(401q) Chlorine-Tolerant Block Polymer Nanofiltration Membranes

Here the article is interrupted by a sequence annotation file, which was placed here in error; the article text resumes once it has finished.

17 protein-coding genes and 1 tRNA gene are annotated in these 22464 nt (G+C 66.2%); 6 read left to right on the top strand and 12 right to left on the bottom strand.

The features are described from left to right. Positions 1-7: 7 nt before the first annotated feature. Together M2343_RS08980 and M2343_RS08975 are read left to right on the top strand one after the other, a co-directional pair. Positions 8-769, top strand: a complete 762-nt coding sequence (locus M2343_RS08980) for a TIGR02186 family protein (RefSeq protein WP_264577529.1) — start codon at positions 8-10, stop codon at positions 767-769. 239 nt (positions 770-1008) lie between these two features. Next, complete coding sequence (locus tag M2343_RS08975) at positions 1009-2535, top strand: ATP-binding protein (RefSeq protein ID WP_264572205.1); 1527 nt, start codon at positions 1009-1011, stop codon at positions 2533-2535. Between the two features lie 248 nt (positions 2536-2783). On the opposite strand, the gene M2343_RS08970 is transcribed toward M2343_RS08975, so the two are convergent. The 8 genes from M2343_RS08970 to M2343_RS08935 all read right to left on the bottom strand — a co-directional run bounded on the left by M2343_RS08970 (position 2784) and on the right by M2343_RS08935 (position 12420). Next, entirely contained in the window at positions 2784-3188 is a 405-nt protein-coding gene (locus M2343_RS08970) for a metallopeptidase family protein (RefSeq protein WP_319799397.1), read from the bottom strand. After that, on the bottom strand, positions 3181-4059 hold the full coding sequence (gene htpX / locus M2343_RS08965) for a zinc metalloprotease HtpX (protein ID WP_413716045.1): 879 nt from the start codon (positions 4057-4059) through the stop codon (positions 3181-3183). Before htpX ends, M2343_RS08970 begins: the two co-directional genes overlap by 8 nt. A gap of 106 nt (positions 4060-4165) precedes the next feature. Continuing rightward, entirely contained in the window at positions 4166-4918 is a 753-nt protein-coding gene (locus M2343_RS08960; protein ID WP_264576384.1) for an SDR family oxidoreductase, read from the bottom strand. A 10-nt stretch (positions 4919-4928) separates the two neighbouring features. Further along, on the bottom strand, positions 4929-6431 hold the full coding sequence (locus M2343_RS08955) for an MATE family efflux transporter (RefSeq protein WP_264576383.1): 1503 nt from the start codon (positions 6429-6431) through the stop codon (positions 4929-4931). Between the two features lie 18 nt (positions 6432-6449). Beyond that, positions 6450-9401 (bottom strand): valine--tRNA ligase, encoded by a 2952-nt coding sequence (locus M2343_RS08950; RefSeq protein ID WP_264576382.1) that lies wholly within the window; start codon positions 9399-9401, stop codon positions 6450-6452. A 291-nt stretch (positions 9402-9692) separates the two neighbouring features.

The design of next-generation membranes with highly-ordered, well-defined nanostructures is critical to meeting the increasing demand for highly selective separation devices in the water treatment arena. Furthermore, the design of the membrane chemistry is critical to advancing the use of these novel devices. Specifically, chlorine is a commonly used in water treatment systems as a disinfecting agent to reduce the effects of biofouling yet state-of-art nanofiltration membranes, based on polyamide chemistries, cannot tolerate extended periods of exposure to chlorine concentrations above 0.1 ppm. This limited resistance to chlorine necessitates the implementation of costly de-chlorination steps. Therefore, a chemically robust, high-performance nanofiltration device is urgently required to reduce the cost of nanofiltration processes. Due to the ability to self-assemble into a membrane with a well-defined nanostructure, block polymers are ideal candidates to generate highly-selective nanofiltration membranes. In this poster, the careful design of a block polymer chemistry tailored to enable a robust separation profile and to withstand the presence of chlorine will be discussed. In particular, the fabrication of an ultra-thin, self-assembled polyisoprene-b-polystyrene-b-poly(2-acrylamido-ethane-1-1-disfulonic acid) (PI-PS-PADSA) coating atop of a poly(vinylidene fluoride) hollow fiber support generated a filtration device with an extremely high solute selectivity, which is capable of fully fractionating solutes with only 8 Å difference in diameter. The performance of this nanofiltration device upon exposure to sodium hypochlorite solutions for extended periods of time will be discussed. Preliminary results provide strong evidence for the utility of block polymer nanofiltration membranes in chlorine-rich environments.